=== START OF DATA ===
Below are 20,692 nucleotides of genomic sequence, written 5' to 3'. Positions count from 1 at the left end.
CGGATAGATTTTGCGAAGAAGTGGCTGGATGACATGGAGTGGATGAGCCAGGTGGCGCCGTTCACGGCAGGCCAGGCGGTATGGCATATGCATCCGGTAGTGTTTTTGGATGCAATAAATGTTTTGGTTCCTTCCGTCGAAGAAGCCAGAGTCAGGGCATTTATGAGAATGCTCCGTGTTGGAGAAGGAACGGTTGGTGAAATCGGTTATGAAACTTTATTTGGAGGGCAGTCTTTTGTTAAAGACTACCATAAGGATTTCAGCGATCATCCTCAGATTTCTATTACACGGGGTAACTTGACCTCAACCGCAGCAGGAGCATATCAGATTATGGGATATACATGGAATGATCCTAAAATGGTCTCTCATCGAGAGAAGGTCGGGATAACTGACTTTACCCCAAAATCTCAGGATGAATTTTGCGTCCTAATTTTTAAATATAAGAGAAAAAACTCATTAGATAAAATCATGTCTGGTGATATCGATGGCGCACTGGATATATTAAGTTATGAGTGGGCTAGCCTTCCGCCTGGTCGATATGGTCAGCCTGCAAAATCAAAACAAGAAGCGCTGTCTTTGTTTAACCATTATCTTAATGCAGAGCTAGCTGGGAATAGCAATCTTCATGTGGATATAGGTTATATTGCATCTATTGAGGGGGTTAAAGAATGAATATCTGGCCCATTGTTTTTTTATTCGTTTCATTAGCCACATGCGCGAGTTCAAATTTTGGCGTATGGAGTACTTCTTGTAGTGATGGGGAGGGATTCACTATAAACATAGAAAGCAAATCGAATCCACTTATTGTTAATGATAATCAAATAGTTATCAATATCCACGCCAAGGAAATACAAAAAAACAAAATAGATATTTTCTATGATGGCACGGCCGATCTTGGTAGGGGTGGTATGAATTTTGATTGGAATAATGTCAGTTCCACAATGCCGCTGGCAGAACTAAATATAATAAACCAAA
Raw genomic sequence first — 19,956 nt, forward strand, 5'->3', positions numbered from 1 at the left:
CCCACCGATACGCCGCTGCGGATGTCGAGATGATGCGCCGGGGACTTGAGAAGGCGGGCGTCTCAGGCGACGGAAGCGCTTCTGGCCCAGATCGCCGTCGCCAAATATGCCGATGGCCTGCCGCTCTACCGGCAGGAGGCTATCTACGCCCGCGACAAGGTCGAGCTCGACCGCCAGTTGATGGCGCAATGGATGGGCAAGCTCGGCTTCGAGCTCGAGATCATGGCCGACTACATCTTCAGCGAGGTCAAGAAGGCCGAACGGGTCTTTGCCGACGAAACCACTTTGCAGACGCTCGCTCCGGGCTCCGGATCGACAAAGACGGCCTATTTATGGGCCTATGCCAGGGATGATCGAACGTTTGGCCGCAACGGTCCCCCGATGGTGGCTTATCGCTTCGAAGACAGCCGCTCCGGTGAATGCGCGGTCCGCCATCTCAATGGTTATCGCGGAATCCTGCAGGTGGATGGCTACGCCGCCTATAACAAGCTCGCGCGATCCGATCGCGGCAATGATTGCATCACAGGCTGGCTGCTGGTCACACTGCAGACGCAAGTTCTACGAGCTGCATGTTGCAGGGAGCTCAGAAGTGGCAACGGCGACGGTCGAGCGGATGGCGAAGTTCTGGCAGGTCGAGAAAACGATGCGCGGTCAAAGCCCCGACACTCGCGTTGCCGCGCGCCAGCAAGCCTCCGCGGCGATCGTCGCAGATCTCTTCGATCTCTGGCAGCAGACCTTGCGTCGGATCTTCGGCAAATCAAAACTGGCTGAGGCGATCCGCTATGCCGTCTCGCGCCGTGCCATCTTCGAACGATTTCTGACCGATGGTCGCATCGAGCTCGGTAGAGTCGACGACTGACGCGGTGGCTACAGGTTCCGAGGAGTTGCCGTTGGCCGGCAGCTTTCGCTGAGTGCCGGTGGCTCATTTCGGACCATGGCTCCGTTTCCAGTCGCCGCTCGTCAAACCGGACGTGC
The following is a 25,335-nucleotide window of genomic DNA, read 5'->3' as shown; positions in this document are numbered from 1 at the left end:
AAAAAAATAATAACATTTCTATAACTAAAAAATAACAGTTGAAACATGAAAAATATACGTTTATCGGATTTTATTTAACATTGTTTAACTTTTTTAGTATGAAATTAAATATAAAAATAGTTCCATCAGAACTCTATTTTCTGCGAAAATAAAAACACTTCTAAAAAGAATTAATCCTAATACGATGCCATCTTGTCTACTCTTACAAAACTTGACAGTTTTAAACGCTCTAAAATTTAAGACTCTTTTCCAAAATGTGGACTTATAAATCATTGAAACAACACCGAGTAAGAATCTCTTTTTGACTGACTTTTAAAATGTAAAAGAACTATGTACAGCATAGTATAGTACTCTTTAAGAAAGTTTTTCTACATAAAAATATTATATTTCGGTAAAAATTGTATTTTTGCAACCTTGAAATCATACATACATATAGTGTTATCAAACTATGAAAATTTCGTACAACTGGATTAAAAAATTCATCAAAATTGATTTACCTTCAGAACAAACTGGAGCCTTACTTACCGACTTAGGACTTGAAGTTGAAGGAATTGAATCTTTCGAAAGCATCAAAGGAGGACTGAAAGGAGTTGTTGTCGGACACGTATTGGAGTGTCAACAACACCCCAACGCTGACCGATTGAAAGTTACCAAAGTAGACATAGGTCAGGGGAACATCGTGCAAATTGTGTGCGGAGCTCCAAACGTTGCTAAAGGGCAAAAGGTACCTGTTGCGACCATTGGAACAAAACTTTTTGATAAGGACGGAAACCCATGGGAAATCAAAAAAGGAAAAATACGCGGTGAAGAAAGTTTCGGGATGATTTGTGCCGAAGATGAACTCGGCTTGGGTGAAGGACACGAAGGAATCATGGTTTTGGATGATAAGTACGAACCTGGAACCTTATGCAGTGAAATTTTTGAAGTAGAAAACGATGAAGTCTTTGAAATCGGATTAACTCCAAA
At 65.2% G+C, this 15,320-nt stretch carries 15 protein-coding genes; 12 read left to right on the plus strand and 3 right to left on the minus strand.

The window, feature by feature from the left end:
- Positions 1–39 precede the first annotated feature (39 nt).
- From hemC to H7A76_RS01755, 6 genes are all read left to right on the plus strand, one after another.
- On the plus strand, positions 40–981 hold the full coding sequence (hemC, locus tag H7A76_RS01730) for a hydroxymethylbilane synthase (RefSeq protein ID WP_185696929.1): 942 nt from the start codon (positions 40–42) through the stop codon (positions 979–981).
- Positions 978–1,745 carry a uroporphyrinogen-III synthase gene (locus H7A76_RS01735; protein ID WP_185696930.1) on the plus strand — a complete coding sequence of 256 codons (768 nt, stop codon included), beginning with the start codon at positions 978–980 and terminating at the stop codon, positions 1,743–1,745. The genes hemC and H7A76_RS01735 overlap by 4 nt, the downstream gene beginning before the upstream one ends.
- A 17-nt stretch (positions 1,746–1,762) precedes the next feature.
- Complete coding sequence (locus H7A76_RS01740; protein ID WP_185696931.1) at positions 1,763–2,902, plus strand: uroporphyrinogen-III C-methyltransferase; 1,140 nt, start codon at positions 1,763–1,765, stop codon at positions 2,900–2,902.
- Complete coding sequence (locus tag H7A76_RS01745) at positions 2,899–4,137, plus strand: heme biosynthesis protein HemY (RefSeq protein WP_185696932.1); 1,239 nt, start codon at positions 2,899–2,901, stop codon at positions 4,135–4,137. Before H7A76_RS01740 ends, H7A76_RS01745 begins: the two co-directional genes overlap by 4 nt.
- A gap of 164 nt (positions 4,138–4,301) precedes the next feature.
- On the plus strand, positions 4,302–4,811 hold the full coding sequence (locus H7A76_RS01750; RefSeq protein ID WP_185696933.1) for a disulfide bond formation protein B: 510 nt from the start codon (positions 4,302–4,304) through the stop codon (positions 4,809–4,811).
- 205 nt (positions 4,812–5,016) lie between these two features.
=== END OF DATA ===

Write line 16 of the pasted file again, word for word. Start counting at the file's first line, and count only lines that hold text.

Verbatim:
- A gap of 164 nt (positions 4,138–4,301) precedes the next feature.